And in log10:
#candidates = 10^8.5490 /log10(p_max)
For GFN20 50P to 160000P this formula gives a difference of
10^8.5490 /log10(50*10^15)10^8.5490 /log10(160000*10^15)
= 3677706
It is of course also possible obtain the sieverate from this or vice versa. Nice to see that my shenanigans are working.
PS: it seems my image links from dropbox keep dying...  

robishVolunteer moderator Volunteer tester
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Joined: 7 Jan 12 Posts: 2223 ID: 126266 Credit: 7,966,337,096 RAC: 5,449,477

You can find the formula for the expected number of candidates at:
http://www.primegrid.com/forum_thread.php?id=4417&nowrap=true#57237
We have #candidates = e^gamma * C_n * B_max / log(p_max)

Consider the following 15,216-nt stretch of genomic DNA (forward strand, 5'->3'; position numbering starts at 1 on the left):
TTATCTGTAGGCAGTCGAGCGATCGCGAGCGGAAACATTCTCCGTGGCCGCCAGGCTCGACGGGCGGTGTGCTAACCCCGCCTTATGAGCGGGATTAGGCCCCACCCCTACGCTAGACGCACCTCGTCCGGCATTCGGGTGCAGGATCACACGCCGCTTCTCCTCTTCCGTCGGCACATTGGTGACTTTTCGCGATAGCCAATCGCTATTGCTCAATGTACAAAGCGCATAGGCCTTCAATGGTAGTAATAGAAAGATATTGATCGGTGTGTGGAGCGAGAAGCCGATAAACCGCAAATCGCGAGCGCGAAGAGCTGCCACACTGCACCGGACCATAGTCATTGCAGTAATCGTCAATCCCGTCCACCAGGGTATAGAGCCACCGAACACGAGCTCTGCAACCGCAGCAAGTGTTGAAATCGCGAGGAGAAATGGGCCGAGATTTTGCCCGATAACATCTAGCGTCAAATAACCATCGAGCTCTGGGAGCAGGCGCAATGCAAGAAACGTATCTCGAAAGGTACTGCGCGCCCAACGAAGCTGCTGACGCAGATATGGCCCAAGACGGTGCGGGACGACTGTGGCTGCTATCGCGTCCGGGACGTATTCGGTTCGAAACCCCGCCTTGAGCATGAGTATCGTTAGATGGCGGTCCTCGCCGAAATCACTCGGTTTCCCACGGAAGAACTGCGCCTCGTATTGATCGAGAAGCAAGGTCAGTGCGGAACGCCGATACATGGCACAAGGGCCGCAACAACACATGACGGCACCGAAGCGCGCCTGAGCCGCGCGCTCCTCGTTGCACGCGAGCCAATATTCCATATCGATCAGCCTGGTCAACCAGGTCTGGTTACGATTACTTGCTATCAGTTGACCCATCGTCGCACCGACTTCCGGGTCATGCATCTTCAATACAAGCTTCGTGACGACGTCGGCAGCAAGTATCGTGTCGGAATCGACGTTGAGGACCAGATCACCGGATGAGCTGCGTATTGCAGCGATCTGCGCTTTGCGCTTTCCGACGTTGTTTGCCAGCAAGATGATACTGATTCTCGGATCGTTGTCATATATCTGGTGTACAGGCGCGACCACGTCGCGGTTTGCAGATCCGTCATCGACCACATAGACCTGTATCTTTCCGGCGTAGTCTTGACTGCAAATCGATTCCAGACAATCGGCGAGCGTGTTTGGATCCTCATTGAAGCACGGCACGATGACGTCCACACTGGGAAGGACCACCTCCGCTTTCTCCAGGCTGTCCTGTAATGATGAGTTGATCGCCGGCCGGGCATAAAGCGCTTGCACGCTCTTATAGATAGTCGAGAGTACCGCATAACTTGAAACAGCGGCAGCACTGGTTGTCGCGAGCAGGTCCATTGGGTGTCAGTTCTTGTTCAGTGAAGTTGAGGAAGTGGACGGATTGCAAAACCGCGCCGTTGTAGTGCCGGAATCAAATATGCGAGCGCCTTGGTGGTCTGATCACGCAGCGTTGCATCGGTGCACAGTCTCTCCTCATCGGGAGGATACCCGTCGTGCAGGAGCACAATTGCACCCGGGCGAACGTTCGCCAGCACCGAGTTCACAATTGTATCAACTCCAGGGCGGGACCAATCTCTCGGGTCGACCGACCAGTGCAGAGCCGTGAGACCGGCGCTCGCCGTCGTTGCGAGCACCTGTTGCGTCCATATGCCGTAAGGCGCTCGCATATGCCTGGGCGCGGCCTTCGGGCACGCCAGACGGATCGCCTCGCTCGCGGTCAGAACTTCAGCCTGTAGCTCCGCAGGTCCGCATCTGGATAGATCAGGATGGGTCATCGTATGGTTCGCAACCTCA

where
C_15 = 5.80266
C_16 = 11.1957
C_17 = 11.0043
C_18 = 13.0078
C_19 = 13.0724
C_20 = 14.5167
C_21 = 16.0846
C_22 = 17.4099
Ooh, nice.
So for C_20, B_max=1E8 and we obtain
#candidates = e^(0.5772156649) * (14.5167*10^8) / log(p_max)
And in log10:
#candidates = 10^8.5490 /log10(p_max)
For GFN20 50P to 160000P this formula gives a difference of
10^8.5490 /log10(50*10^15)10^8.5490 /log10(160000*10^15)
= 3677706
It is of course also possible obtain the sieverate from this or vice versa. Nice to see that my shenanigans are working.
PS: it seems my image links from dropbox keep dying...
Nice. Respect. I'll take your word for it. :) :) :)
Edit: just wondering just how many are running that number thru LLR right now!! :D
____________
My lucky number 1059094^{1048576}+1  

dukebgVolunteer tester
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Joined: 21 Nov 17 Posts: 242 ID: 950482 Credit: 23,670,125 RAC: 0

PS: it seems my image links from dropbox keep dying...
Yeah, dropbox was never intended for hotlinking like that. You should probably throw the images on imgur. Or, alternatively funkyimg.com also provides image hosting.  

Message boards :
Sieving :
Numerical equation for GFN sieve speed at specific depth